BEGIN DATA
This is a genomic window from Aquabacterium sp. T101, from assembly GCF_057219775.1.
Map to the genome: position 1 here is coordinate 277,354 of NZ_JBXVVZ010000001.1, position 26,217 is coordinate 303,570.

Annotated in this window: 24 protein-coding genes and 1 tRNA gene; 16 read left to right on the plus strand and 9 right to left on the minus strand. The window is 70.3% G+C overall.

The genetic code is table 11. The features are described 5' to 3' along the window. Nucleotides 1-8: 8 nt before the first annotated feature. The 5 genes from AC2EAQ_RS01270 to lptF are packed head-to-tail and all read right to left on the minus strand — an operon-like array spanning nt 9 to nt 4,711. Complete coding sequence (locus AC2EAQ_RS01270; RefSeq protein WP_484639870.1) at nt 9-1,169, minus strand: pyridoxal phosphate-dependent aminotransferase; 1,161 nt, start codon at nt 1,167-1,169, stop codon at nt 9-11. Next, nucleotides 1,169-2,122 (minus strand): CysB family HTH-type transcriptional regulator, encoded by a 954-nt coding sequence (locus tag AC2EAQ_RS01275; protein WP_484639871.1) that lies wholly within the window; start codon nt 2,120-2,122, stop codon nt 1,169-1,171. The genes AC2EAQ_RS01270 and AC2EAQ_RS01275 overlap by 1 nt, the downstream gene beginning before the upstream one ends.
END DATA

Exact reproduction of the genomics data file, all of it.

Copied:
This is a genomic window from Aquabacterium sp. T101, from assembly GCF_057219775.1.
Map to the genome: position 1 here is coordinate 277,354 of NZ_JBXVVZ010000001.1, position 26,217 is coordinate 303,570.

Annotated in this window: 24 protein-coding genes and 1 tRNA gene; 16 read left to right on the plus strand and 9 right to left on the minus strand. The window is 70.3% G+C overall.

The genetic code is table 11. The features are described 5' to 3' along the window. Nucleotides 1-8: 8 nt before the first annotated feature. The 5 genes from AC2EAQ_RS01270 to lptF are packed head-to-tail and all read right to left on the minus strand — an operon-like array spanning nt 9 to nt 4,711. Complete coding sequence (locus AC2EAQ_RS01270; RefSeq protein WP_484639870.1) at nt 9-1,169, minus strand: pyridoxal phosphate-dependent aminotransferase; 1,161 nt, start codon at nt 1,167-1,169, stop codon at nt 9-11. Next, nucleotides 1,169-2,122 (minus strand): CysB family HTH-type transcriptional regulator, encoded by a 954-nt coding sequence (locus tag AC2EAQ_RS01275; protein WP_484639871.1) that lies wholly within the window; start codon nt 2,120-2,122, stop codon nt 1,169-1,171. The genes AC2EAQ_RS01270 and AC2EAQ_RS01275 overlap by 1 nt, the downstream gene beginning before the upstream one ends.